2) UPnP Player: exaSound recommends installing on the NAS a UPnP music-server software such as MinimServer, as well as a controller (eg, BubbleUPnP) on the iPad. Streaming high-definition formats up to multichannel DSD256 is possible, but exaSound warns that a “really fast and stable Gigabit Ethernet network or state of the art tri-band 805.11AC wireless router” is required.
1 See my review in the November 2013 issue: www.stereophile.com/content/music-round-63-page-2.
3) Network Audio Adapter (NAA) configuration for use with Signalyst’s HQPlayer upsampling, multichannelfriendly player ($145.79): To me, this seemed easiest: all I would need to do would be to download and install, on my Baetis XR3 server, a trial version of HQPlayer—a potent music application that plays CDDA (Audio CD), FLAC, DSDIFF/DFF, DSF, and RIFF (WAV, including DXD) files, as well as physical discs from the Baetis’s built-in CD drive. HQP also offers an impressive array of digital filtering tools and facilities for bass management and equalization. However, my experience with HQP has been frustrated by a lack of explicit instructions and its relatively bare-bones librarymanagement abilities.
Nonetheless, I perversely began with HQP. With exaSound’s notes and a little gentle guidance from HQP’s developer, Jussi Laako, I had it up and running on the Baetis, and playing via Ethernet through the PP and e28. Everything— from an actual physical CD in the Baetis’s drive to multichannel DSD256 from attached drives or the NAS—played flawlessly. The only fly in the ointment was that more than half my collection consists of ISOs—archival image files—from SACDs, which HQP didn’t recognize.
So, on to UPnP, which was promised to be easier but was a little more tricky. The installation of MinimServer on the NAS was uneventful since it’s a QNAP-supported app. Control was another story. I couldn’t find a free compatible controller app for my iPad, and besides, I just don’t like to rely on the iPad for music control. When I need it, it seems always to be somewhere else . . .
What I do like is the big video atop my audio rack, with its keyboard and mouse—these being the peripherals attached to my Baetis XR3: a computer in all but name. So I decided to try to use JRiver Media Center as a DLNA control point, which took a bit of fiddling to set up. In the course of this, I discovered that I also could use JRMC as a DLNA server with its own libraries. Unfortunately, neither bass management nor DiracLive EQ is supported. As with HQP, none of the DLNA configurations would recognize the ISOs.
Using UPnP, with JRMC as the controller, made access to and control of my music much easier than I’d had with HQP. There was the same wide spectrum of resolutions, bitrates, and channels, and there were no problems with signal irregularities or interruptions, even though my wired home network may not represent the state of the art.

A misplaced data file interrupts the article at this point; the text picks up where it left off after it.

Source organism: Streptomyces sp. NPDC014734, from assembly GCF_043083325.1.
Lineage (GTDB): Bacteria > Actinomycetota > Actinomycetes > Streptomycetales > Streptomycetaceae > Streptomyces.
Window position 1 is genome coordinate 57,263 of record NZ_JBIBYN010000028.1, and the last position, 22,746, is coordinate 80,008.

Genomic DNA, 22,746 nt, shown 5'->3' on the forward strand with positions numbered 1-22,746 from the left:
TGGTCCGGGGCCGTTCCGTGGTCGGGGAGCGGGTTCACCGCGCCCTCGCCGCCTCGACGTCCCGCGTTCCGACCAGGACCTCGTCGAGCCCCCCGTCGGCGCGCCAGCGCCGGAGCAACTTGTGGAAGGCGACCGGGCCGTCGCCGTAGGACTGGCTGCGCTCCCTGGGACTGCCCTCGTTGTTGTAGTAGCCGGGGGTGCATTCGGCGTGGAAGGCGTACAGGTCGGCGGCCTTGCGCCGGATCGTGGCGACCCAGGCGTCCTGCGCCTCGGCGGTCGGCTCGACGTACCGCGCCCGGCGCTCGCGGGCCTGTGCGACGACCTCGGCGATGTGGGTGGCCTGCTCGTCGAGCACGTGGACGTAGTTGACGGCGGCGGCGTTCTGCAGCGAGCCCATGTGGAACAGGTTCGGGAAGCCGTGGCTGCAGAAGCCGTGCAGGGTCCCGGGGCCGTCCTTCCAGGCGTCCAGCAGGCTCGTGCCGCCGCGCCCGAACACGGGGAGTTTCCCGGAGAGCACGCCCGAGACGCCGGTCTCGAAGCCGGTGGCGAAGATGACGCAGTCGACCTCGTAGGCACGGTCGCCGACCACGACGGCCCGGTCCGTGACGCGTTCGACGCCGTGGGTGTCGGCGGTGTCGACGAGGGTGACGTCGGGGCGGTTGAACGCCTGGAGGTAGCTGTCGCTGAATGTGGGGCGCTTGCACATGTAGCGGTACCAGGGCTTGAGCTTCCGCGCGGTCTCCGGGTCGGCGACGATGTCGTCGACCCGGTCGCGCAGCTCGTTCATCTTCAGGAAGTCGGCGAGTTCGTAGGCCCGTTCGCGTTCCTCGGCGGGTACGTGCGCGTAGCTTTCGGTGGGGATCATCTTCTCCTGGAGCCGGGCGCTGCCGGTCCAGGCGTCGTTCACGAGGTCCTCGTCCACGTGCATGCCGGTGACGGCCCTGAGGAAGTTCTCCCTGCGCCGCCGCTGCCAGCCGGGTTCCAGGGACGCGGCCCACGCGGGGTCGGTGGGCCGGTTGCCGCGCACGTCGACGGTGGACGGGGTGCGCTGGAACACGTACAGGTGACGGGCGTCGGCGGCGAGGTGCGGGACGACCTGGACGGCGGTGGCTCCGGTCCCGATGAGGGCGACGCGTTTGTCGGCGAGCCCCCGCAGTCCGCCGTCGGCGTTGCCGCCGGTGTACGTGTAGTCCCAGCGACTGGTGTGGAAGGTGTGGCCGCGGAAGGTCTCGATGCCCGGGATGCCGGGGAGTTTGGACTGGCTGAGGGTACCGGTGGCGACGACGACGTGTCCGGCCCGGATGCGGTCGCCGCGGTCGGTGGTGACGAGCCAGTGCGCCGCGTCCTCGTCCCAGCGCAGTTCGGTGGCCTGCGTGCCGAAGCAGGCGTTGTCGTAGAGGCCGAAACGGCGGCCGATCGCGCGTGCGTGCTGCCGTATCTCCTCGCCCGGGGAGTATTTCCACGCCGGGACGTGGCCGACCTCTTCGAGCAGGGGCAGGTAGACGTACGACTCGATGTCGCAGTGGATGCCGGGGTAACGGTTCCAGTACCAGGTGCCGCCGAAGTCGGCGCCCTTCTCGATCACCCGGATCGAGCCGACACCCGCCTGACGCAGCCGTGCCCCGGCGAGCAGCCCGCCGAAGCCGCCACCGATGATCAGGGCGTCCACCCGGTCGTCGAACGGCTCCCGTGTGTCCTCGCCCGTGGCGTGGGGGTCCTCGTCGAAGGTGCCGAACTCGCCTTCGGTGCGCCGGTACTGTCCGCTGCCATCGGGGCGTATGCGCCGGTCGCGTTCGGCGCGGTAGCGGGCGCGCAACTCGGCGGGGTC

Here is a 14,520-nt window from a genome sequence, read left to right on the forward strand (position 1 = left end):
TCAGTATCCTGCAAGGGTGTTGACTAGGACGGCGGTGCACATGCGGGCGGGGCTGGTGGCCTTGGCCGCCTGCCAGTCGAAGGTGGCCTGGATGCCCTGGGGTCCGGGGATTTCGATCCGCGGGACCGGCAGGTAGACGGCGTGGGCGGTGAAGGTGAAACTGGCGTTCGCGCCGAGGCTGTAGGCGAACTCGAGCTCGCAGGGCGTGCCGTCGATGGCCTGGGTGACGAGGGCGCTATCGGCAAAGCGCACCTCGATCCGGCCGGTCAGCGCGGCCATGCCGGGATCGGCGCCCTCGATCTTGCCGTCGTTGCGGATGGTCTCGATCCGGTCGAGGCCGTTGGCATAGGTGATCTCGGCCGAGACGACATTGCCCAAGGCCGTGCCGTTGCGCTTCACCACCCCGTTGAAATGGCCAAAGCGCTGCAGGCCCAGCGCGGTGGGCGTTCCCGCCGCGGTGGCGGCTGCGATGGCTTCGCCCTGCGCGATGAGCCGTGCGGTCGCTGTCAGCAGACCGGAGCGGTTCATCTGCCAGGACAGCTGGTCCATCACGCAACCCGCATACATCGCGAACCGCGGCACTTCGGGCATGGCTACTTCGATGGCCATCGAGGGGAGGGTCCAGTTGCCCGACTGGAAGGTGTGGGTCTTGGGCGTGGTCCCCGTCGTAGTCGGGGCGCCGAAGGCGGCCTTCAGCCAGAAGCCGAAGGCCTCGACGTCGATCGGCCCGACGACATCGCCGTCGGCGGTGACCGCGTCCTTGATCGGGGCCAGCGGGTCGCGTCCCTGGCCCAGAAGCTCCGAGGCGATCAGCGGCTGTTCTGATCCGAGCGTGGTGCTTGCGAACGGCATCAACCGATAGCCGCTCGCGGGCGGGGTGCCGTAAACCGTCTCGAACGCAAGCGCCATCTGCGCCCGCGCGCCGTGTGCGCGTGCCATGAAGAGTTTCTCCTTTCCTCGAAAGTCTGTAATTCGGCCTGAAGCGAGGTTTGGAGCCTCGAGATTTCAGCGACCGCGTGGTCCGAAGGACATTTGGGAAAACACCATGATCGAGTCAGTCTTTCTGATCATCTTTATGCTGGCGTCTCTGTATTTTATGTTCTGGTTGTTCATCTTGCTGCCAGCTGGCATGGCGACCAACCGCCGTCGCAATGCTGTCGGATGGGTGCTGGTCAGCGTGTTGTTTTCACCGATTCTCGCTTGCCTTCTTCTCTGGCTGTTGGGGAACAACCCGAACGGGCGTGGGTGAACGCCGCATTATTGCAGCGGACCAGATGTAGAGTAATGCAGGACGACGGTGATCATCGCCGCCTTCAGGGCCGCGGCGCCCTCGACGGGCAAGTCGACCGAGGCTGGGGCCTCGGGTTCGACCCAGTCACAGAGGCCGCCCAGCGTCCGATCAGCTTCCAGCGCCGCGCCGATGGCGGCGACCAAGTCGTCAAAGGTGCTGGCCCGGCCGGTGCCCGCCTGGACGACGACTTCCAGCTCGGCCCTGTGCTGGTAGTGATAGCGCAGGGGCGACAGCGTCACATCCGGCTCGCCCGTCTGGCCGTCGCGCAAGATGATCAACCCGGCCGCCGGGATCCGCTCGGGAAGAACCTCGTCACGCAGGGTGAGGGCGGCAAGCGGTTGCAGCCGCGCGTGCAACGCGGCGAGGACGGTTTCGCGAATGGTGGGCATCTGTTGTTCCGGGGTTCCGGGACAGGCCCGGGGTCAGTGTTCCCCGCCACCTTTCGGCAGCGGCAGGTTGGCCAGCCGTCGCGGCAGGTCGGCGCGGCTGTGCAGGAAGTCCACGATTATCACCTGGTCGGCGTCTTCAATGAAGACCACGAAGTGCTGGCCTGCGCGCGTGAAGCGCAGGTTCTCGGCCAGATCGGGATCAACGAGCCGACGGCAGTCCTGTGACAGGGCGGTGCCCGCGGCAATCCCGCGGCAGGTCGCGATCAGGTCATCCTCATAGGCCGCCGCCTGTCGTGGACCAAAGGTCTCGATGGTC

The sound quality was outstanding in both UPnP and NAA configurations. The PlayPoint lets you have an excellent multichannel digital music player anywhere there is access to the home network.2 The PP’s graphic user interface displays program information and facilitates fine-tuning of individual channel levels. Add an iPad or Android control device and you get total control. Having lived with the exaSound e28 for many months, I’m convinced that the addition of the PlayPoint in no way compromises its excellent sound while greatly enhancing its functionality.
2 I did no testing with a wireless link because the results would have limited application for most readers. The performance of wireless home networks varies widely, depending on the capability of the router and/or intervening switches and relays, and on the physical construction and layout of the house. I also must admit that not everyone needs a PlayPoint. I live in an apartment; all of my audio equipment is in one room. Clearly, a single USB cable from my server to my DAC would be a lot simpler and cheaper than everything I describe in this column.
The graphic user interface facilitates fine-tuning of individual channel levels.
Ethernet DAC vs Ethernet DAC
Having reviewed Merging Technologies’ NADAC Multichannel-8 DAC ($11,500) in my March 2016 column, it seemed appropriate to consider how it stacked up against the exaSound combination of e28 DAC and PlayPoint player. Superficially, both approaches depend on Ethernet for connection between various elements, and, once configured, neither requires hands-on attention from the user. Each offers local control of playback volume and tweaking of individual channel levels. The e28-PP combo scores with its easier-to-use touchscreen GUI, the NADAC by having a real volume knob. Both will display file format and resolution, but the e28-PP also displays program content. If you’re using a tablet or smartphone with your music server, all that is probably a wash.